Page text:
As we are used to, Windows is automatically downloading and installing the latest updates released by Microsoft, whether we are talking about stability improvements, security updates or bug fixes for various apps from Windows Store. But, unfortunately, more and more Windows 8.1 users are complaining about an issue that is occurring while the update is being flashed.
Usually, this problem occurs after downloading the proper update and after the first restart (you will be prompted to reboot your Windows 8.1 device in order to enjoy the new OS update) is completed. Basically, the following alert will be displayed on your device and the screen will just freeze there: “We couldn’t complete the updates undoing changes”.
If you think that a force restart might resolve this issue, well we have bad news for you. Unfortunately you will be facing a boot loop, but to be more precise here are some details on the matter: so first you will be prompted with the “We couldn’t complete the updates undoing changes” Windows 8.1 alert; then you will force restart your computer and then you will get something similar with “Installing Updates 15% We couldn’t complete the updates, Undoing changes, Don’t turn off your computer Restarting …”; and from that point the process will just go on and on and on.
Anyway, if you are facing this error on your Windows 8.1 system, don’t worry as you can easily address the same by uninstalling the recent updates from your device. In order to do so, just follow and apply the guidelines from below.
Here are some examples:
- We couldn’t complete the updates undoing changes won’t turn off your computer – This error appears after a Windows update failed to install on your computer.
- We couldn’t finish installing updates Windows 10 – This error message appears if Windows is not able to finish installing an update.
- We couldn’t complete the updates undoing changes Server 2012 R2 – As the error message says, this problem appears when you’re unable to install a certain update for Windows Server 2012.
- Failure configuring windows updates undoing changes don’t turn off your computer – This problem causes an infinite boot loop, because Windows failed to configure updates.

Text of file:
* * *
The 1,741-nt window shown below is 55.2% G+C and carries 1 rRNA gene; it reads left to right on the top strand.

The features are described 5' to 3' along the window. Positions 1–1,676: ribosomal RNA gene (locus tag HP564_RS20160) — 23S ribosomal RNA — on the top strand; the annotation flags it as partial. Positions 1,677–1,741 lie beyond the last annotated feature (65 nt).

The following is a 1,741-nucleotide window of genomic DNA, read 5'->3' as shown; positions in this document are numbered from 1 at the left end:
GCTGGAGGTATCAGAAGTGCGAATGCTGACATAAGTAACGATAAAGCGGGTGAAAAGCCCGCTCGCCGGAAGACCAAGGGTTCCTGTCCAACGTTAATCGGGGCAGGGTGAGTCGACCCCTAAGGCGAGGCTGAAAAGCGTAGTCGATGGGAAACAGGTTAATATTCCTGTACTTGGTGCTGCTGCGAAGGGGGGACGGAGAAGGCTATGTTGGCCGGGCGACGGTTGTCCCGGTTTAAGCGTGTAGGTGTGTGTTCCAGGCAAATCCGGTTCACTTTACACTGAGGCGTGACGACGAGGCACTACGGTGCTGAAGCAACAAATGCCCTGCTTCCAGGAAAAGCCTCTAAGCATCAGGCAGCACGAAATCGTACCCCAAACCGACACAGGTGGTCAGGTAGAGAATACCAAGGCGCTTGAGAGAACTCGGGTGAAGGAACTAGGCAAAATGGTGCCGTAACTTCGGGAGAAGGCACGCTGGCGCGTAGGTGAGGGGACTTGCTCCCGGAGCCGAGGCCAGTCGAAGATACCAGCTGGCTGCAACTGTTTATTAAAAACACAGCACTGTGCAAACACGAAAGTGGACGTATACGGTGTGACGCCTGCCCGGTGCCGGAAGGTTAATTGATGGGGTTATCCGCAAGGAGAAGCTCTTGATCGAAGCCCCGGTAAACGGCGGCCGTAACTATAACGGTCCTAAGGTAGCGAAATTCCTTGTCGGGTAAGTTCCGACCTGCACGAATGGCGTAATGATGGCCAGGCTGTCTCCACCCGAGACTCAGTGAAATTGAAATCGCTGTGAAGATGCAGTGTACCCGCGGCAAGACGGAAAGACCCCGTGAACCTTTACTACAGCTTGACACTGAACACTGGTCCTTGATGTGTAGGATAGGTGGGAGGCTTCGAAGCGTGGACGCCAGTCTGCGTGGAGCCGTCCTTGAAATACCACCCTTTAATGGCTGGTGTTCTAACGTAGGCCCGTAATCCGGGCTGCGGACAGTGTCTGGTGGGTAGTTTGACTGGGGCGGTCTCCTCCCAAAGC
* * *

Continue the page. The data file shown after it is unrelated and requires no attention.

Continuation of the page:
- Windows 10 undoing changes stuck – If installing a certain update failed, there’s a chance you’ll get stuck on the “Undoing changes” window.
- We couldn’t complete the updates undoing changes HP – Update installation fails are characteristic to some HP laptops.
- We couldn’t complete the updates undoing changes Dell – Update installation fails are characteristic to some laptops, as well.
How to fix “We couldn’t complete the updates undoing changes” in Windows 10 or Windows 8
Table of contents:
- Enter Safe Mode
- Delete recently installed updates
- Run DISM
- Rename the SoftwareDistribution folder
- Run Windows Update Troubleshooter
- Enable the App Readiness service
- Run the SFC scan
- Block Automatic Updates
Fix: We couldn’t complete the updates undoing changes” in Windows 10
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- Step 1: Download this PC Scan & Repair tool
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The first step – Enter the Safe Mode
- If on your computer you have two or more operating systems installed then when you will be rebooting your device, you will be seeing the operating system selection screen; from there just select “Change Defaults or choose other options”.
- If Windows 8.1 is your default and only OS, then when restarting your computer press and hold down F8 or SHIFT F8 to load the advanced startup screen.
- From the Advanced Startup Screen select “Choose an Option” and pick “Troubleshoot”.
- Go ahead and select “advanced” options.
- From the next window tap on “Startup Settings” and from there choose “Enable Safe Mode”.
Solution 1 – Delete recently installed updates
Good; now your Windows device will be powered off and entered into Safe Mode. Now, it’s time to delete the recently-installed updates that cause you the trouble:
- Now, go to Control Panel, choose “Programs and Features” and from the left panel of the Control Panel window select “View Installed Updates”.
- At this point, you need to uninstall all the recent updates.
- Then restart your computer and you are done.
Solution 2 – Run DISM